A reference!22 juillet 2002
- Publié sur Amazon.com
This is a superb 'Der Ring des Nibelungen'. The cast is outstanding: Wolfang Windgassen as Siegmund AND Siegfried sounds fresh and heroic. Astrid Varnay as Bruennhilde is marvelous. At the same level like Birgit Nilson or Kirsten Flagstad. Hans Hotter as Wotan is still a reference. Gustav Neidlinger as Alberich is just perfect. The other cast is also very good. The conducting of Knappertsbusch is gentle and slow. It takes some time to be familiar with it, but after that I prefer it against the pompous and sometimes brutish style of other conductors especially Solti. Because of the live atmosphere it sounds vital and fresh. I always prefer live recordings from Bayreuth, they sound naturally against the synthetical studio recordings. But remember: This is still a mono recording. If you want a stereo one get the Boulez 'Ring'. I know other recordings of the 'Ring': Karajan, Boulez, Solti, Levine and Barenboim, but Knappertsbusch is now my first choice.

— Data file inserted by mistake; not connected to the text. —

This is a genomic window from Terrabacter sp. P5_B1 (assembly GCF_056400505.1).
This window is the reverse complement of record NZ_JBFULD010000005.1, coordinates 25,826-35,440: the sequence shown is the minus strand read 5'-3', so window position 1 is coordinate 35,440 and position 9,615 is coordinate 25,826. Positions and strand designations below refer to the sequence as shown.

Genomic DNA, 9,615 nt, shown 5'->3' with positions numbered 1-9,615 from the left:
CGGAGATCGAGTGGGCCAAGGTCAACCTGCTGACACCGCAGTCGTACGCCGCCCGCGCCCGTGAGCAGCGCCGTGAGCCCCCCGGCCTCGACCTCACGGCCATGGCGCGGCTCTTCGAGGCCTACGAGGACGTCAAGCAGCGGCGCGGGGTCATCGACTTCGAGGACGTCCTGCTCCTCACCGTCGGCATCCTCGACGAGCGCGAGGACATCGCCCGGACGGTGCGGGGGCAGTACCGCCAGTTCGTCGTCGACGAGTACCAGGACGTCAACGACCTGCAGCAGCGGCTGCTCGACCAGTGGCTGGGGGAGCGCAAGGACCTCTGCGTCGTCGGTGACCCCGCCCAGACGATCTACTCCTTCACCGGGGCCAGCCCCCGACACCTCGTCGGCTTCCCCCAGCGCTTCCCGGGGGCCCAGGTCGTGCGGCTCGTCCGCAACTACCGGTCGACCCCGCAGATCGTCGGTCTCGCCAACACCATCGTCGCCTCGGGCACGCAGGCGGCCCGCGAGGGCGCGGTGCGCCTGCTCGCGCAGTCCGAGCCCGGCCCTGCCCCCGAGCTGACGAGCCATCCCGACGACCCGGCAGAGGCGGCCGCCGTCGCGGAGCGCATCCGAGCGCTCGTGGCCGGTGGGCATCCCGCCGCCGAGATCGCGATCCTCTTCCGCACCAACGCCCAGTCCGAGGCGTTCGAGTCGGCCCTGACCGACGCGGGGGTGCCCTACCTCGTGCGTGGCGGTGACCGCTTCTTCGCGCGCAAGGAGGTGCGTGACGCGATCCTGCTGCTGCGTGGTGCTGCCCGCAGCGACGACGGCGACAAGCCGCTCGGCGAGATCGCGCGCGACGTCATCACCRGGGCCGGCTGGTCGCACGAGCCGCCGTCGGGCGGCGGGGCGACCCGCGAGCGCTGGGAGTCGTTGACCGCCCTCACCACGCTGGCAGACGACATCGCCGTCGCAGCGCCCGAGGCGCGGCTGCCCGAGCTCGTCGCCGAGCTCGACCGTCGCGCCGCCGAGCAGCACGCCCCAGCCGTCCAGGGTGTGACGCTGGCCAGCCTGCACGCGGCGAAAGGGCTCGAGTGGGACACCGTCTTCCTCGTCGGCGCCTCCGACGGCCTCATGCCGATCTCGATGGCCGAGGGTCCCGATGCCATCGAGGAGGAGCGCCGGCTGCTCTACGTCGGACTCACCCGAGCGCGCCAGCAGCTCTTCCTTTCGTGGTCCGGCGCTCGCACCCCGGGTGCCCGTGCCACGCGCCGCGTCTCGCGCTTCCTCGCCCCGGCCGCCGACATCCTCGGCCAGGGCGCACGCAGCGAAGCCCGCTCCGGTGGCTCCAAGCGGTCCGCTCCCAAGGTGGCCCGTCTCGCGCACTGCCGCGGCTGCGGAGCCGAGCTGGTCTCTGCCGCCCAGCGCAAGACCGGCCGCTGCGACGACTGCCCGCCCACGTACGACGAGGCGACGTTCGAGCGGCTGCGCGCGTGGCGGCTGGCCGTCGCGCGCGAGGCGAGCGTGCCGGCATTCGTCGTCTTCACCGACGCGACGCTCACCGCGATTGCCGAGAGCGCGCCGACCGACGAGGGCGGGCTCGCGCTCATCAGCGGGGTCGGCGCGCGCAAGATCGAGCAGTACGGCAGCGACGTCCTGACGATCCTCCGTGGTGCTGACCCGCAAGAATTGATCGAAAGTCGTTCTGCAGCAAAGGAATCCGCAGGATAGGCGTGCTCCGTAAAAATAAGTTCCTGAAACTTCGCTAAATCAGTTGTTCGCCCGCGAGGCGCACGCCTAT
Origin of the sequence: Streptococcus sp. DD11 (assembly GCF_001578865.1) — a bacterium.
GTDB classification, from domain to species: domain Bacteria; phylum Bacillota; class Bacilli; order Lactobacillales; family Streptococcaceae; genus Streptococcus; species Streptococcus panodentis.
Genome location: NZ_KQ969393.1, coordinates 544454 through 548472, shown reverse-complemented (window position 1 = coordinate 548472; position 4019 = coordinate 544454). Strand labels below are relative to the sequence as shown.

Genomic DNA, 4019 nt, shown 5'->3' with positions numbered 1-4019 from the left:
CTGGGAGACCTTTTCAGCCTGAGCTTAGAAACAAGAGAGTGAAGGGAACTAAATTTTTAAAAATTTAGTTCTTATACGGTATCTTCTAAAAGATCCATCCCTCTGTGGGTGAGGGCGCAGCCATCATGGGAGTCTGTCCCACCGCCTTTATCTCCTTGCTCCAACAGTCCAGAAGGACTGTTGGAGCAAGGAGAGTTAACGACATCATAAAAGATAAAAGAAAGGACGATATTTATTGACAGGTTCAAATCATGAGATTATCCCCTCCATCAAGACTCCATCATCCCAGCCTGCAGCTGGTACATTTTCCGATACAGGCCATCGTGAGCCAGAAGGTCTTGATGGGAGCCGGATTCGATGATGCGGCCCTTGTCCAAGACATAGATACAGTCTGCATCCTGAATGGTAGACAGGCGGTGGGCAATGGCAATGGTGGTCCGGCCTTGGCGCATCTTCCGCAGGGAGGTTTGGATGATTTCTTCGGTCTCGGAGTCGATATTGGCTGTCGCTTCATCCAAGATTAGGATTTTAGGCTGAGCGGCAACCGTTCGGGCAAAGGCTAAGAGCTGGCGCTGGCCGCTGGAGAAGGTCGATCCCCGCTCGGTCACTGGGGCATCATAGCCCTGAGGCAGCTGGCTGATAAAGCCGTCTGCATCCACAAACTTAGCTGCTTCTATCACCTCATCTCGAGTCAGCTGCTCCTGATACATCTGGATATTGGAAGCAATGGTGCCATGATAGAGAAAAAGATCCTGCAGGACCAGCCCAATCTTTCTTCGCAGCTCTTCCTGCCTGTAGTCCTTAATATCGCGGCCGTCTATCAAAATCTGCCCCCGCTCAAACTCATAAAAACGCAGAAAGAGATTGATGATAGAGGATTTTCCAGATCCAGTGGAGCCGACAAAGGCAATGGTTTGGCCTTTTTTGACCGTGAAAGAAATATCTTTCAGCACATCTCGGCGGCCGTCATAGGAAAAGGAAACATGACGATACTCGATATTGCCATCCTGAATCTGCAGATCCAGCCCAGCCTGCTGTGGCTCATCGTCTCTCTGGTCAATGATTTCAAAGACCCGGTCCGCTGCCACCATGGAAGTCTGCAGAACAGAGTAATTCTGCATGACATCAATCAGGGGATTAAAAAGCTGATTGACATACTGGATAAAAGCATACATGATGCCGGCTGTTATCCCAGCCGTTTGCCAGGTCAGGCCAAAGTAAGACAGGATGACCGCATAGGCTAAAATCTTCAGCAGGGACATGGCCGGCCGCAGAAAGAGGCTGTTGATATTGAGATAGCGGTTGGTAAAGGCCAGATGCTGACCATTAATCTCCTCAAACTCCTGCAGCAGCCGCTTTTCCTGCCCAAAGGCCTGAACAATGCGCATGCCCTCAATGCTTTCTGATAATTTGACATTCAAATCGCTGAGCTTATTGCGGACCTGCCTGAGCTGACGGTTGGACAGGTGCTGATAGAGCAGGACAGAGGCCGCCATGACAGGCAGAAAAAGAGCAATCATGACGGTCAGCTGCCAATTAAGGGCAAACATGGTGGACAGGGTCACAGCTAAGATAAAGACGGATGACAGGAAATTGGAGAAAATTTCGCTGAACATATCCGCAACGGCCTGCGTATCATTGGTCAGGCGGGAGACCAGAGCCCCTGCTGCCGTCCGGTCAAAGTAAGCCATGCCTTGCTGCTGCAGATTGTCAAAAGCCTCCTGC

16 internautes sur 16 ont trouvé ce commentaire utile
Great Stuff!22 décembre 2002
Howard Grady Brown
- Publié sur Amazon.com
I just got this set today; I listened to Act 1 of Gotterdammerung and I am amazed at the quality of the sound. The singers are clearly favored over the orchestra, yes, but what fine singers they are, and Knappertsbusch paces the drama perfectly to my mind and ears. If you demand the most up to date sonics, you stand to miss something far more important: the very soul of this music drama captured live in the house built for it. I know I prefer Knappertsbusch's measured yet maleable approach to Bohm's headlong drive in his recordings from the same theatre.
27 internautes sur 32 ont trouvé ce commentaire utile
A very good Ring but not indispensable10 juillet 2004
- Publié sur Amazon.com
This is a fine Ring allowing for the vintage -- but the cream of the Bayreuth Rings on disc remains that of Clemens Krauss featuring many of the same singers (Varnay is certainly caught in finer voice in 53) -- the conducting is consistently more alert, the recording more transparent and true to life, and the vocalism fresher by all significant principal singers. While you can't really compare cycles of this period with those of the modern stereo era, I certainly think a truer picture of the Ring is present here than in the synthetic Rings (such as Karajan's precious box of chocolates). In modern digital Rings, no one has displaced the Janowski in either sound or naturalness of approach.